Effects of methylphenidate treatment in children with ADHD: a multimodal EEG/fNIRS approach

Dolu N., Altınkaynak M., GÜVEN A., ÖZMEN S., DEMİRCİ E., İzzetoğlu M., ...More

Psychiatry and Clinical Psychopharmacology, vol.29, no.3, pp.285-292, 2019 (SCI-Expanded) identifier

  • Publication Type: Article / Article
  • Volume: 29 Issue: 3
  • Publication Date: 2019
  • Doi Number: 10.1080/24750573.2018.1542779
  • Journal Name: Psychiatry and Clinical Psychopharmacology
  • Journal Indexes: Science Citation Index Expanded (SCI-EXPANDED), Scopus
  • Page Numbers: pp.285-292
  • Keywords: attention deficit hyperactivity disorder, event related potentials, functional near infrared spectroscopy, methylphenidate, Multimodal neuroimaging
  • Istanbul Medipol University Affiliated: No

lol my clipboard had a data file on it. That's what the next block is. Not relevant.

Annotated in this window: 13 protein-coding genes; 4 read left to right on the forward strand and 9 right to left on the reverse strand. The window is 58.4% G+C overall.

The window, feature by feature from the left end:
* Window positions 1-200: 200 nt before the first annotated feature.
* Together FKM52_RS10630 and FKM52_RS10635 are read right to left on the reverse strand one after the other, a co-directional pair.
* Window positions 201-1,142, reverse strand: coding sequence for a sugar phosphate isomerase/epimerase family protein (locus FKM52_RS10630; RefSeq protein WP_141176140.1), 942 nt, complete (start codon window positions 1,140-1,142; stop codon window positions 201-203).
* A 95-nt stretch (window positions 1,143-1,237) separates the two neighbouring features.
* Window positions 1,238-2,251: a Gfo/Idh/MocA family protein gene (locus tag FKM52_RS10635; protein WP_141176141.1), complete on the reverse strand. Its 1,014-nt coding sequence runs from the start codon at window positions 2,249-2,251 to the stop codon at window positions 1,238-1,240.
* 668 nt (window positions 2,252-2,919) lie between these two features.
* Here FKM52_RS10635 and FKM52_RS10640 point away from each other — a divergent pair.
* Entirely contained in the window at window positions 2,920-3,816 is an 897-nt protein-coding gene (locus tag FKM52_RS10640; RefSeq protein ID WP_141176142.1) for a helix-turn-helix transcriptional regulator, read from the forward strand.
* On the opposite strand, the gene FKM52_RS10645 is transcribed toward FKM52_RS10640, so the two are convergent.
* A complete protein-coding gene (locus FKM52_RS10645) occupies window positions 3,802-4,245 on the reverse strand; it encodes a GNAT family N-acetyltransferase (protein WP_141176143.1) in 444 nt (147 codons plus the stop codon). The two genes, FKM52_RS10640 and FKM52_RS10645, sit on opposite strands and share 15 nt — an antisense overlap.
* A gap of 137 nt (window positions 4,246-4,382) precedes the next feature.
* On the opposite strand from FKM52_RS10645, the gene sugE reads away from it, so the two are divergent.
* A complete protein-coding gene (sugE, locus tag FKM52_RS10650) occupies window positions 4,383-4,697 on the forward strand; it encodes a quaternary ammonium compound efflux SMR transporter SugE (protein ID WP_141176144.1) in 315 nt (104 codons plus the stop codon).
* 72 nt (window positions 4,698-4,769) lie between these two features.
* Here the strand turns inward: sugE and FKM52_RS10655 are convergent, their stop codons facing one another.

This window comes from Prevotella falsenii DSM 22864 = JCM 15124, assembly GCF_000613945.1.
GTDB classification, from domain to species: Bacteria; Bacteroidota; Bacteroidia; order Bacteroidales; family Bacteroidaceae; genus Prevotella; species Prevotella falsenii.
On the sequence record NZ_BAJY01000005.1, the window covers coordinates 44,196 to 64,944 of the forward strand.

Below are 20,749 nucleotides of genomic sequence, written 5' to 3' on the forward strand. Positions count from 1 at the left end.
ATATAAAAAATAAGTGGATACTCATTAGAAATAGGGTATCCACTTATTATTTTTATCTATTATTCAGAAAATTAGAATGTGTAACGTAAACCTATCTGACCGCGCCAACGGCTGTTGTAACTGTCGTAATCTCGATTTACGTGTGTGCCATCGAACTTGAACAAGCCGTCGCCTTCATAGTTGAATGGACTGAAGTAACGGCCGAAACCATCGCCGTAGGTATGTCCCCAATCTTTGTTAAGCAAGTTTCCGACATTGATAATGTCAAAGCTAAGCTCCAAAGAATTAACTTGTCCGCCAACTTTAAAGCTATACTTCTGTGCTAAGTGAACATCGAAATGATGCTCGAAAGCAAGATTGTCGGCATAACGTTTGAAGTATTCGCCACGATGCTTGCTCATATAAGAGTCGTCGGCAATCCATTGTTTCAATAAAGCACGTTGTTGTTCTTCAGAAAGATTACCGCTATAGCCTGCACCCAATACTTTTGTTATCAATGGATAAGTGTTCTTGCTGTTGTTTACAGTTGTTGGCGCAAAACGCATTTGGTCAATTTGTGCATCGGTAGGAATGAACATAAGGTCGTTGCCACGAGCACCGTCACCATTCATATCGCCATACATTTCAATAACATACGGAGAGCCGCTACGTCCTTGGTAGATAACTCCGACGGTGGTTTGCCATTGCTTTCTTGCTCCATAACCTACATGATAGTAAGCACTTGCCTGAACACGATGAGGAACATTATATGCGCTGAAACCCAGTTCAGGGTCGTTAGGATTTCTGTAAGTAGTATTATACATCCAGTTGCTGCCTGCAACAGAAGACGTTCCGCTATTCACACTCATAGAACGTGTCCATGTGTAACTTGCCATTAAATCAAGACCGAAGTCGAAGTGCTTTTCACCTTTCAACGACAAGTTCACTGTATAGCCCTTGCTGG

OBJECTIVE: In this study we investigated the stimulant methylphenidate (MPH) effects in Attention deficit hyperactivity disorder (ADHD) from neuroimaging and neurophysiological perspective by simultaneous recording functional near infrared spectroscopy (fNIRS) and electroencephalography (EEG) during attention task. METHODS: Using fNIRS we obtained frontal cortex hemodynamic responses and using event related potentials (ERP) we obtained amplitude values of P3 component of 18 children with ADHD and gender matched 18 healthy controls performing an oddball task. Same recordings were repeated 3 months after extended-release MPH (OROS-MPH) administration for ADHD group. Prefrontal cortex oxygenation and P3 amplitude were compared between control and pre-MPH ADHD groups and between Pre-MPH and post-MPH ADHD groups. RESULTS: fNIRS indicated that the healthy controls exhibited higher right prefrontal activation than pre-MPH children with ADHD. Reduced P3 amplitude values were found in children with ADHD compared the control group. Reduced right prefrontal activation and P3 amplitude was normalized in ADHD group after MPH therapy. CONCLUSION: Recently multimodal neuroimaging which combine signals from different brain modalities have started to be considered as a potential to improve the accuracy of diagnosis. The current study provides MPH effect assessment in children with ADHD using multimodal EEG/fNIRS system for the first time. This study suggests combination of neuroimaging and electrophysiological parameters is a promising approach to investigate MPH effect assessment in children with ADHD.